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Discussion Starter #1
I noticed that above 7,000 feet my truck is not quite as quick taking off from a stop. Once it gets wound up above a few mph it's all there no problem. Anyone notice this or have a fix? I figured it was the reduced air pressure at low tubo speeds which the turbo fixes upon getting a little more rpm.
 

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X,


I live at 6000 ft here in Colorado, and I don't really see any "hesitation". I do notice that when I travel back east and get to lower altitudes that the power roll-on comes a little sooner. I just put that down to air density. At 6000 feet you have about 1/3 of the oxygen that you have at sea level.


Regards,


John
 

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Discussion Starter #3
Thanks CS-Dmax,

I guess it really isn't hesitation, compared to sea level, just a initially a little sluggish off of the line which disappears after about 3-4 mph. It tows just fine up in the mountains.
 

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It's probably cavitation caused by the Cat filter
 

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Seriously, it is just the difference in air density that you are seeing. My other turbo car takes 10 psi of boost to equal the power of an 8 psi car at sea level. There is just more air molecules in the air at sea level. My car measures 84 kpa of atmo pressure at 5000 ft in Colorado and at 10,000 feet, it will not make more than 12 psi due to air density.





Jess
 

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jesshd said:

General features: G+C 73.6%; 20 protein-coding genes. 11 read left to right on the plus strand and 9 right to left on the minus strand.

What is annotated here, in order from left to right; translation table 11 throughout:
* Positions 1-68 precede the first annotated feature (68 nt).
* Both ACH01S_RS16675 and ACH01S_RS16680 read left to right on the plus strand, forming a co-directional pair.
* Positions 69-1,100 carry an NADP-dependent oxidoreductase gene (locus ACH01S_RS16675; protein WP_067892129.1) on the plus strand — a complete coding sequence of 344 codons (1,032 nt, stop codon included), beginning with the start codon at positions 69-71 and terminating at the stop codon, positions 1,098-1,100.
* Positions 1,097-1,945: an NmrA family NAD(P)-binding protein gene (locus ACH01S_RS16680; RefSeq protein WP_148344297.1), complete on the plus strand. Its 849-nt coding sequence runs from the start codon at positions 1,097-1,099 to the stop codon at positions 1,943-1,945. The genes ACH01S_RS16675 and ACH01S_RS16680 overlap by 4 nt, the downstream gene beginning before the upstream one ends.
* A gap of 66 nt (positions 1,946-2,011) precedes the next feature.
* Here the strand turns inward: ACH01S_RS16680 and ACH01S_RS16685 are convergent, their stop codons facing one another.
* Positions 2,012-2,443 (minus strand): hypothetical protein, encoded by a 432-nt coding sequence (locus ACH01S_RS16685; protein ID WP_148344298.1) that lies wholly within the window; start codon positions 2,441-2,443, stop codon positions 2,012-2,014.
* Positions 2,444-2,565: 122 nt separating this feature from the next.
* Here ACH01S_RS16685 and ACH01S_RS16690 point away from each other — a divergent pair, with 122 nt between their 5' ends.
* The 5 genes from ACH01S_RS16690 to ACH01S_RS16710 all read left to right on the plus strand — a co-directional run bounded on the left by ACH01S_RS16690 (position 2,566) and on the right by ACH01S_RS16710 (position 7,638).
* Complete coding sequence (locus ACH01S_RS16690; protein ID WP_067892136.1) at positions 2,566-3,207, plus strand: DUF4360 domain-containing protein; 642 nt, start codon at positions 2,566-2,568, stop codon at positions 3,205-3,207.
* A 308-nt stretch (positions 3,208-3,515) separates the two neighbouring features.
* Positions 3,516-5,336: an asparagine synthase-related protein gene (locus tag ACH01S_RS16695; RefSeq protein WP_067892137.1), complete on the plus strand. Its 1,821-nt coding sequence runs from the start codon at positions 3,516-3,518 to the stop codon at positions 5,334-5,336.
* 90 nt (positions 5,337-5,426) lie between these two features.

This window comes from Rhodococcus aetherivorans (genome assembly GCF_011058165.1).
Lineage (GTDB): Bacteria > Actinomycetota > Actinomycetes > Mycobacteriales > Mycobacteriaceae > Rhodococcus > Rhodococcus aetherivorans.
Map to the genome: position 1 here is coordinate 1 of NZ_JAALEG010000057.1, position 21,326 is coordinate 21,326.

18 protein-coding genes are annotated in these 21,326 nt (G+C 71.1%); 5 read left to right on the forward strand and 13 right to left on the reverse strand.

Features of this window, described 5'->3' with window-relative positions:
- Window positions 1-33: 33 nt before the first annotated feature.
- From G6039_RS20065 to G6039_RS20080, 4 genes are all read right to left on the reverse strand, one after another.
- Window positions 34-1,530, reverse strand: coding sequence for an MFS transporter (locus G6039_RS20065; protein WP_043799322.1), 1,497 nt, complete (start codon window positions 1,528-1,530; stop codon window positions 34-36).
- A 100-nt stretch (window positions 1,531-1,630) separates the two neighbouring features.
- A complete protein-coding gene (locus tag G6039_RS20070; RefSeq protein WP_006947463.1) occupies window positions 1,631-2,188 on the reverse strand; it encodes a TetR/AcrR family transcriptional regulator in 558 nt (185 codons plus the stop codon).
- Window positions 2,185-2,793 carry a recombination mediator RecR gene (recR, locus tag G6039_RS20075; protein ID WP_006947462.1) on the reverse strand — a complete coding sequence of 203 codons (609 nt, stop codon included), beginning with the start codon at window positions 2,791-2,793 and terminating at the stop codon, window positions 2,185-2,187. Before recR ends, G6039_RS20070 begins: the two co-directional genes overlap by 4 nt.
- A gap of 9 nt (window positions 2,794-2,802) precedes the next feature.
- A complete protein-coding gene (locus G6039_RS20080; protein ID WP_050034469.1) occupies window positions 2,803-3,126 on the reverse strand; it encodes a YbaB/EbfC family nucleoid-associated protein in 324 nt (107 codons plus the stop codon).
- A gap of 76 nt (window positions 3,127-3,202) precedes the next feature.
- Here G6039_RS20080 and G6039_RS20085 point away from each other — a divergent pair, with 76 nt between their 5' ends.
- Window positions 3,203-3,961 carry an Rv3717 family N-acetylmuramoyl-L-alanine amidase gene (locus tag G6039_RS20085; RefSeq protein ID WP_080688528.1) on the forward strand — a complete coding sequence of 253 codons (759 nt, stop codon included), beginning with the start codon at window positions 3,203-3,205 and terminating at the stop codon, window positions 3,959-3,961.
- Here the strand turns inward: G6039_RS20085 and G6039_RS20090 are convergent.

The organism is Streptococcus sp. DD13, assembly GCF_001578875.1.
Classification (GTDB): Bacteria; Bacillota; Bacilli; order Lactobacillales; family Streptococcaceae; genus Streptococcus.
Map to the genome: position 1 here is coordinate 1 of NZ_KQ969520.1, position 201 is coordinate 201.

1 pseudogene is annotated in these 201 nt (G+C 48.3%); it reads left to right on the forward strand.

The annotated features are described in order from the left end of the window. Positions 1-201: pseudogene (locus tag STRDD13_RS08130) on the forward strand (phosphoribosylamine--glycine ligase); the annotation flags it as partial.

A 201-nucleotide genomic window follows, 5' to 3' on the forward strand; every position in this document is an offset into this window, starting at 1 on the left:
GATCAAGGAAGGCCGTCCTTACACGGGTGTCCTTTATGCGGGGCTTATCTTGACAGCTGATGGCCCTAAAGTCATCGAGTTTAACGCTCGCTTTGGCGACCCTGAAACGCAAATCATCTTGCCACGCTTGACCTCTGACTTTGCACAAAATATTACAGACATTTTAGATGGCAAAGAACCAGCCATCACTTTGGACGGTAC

It's probably cavitation caused by the Cat filter

Hahahahah....veeerrryyyy funny! Thats a good one!
 

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Discussion Starter #7
HA! That was a good one jesshd. I stil haven't had it up in the mountains with the CAT yet. We'll see this winter. Love taking it up on the mountain roads with the T/H switched on, tapping the brake for a downshift.
 

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CS-Dmax said:
At 6000 feet you have about 1/3 of the oxygen that you have at sea level.

Duh...I left out a key word..."less". As in, about 1/3 less oxygen at 6000 feet, than at sea level.


Mods, after you get the spell checker, some of us need you to work on a "oops checker", to stop dumb omissions like this one!



John
 

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Discussion Starter #9
Hey, I believed your original 1/3 of oxygen. Last July went backpacking with about 45# pack, only 5 miles but an elevation gain from 8,500-to-9,500, and it felt like there was only about 1/3 oxygen by the time I got there.
 

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Same reason why a car dyno'd at sea level will make more power than one dyno'd at 5000 ft when you look at un-corrected power readings.





Jess
 

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Discussion Starter #11
Doesn't the turbo compensate for air density differences in our diesel engines?
 

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Mr X said:
Doesn't the turbo compensate for air density differences in our diesel engines?

Yes, but it takes a second or two to do so, hence the hesitation. On turbo charged aircraft the altitude that sea level horsepower can no longer be maintained is refered to as the critical altitude. On the Dmax this altitude should be close to the point where the wastegate no longer opens due to lower air density. I don't have a clue where that altitude is though.
 

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Discussion Starter #13
10/4, thanks all for the explanation. I kind of figured it was like that but hadn't seen any other reports of this.
 

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Discussion Starter #15
Likewise here in CA, 1.25 miles from the beach at sea level. But only 100 miles from 7,000-8,000 foot Big Bear Lake in the mountains and winter snow.
 
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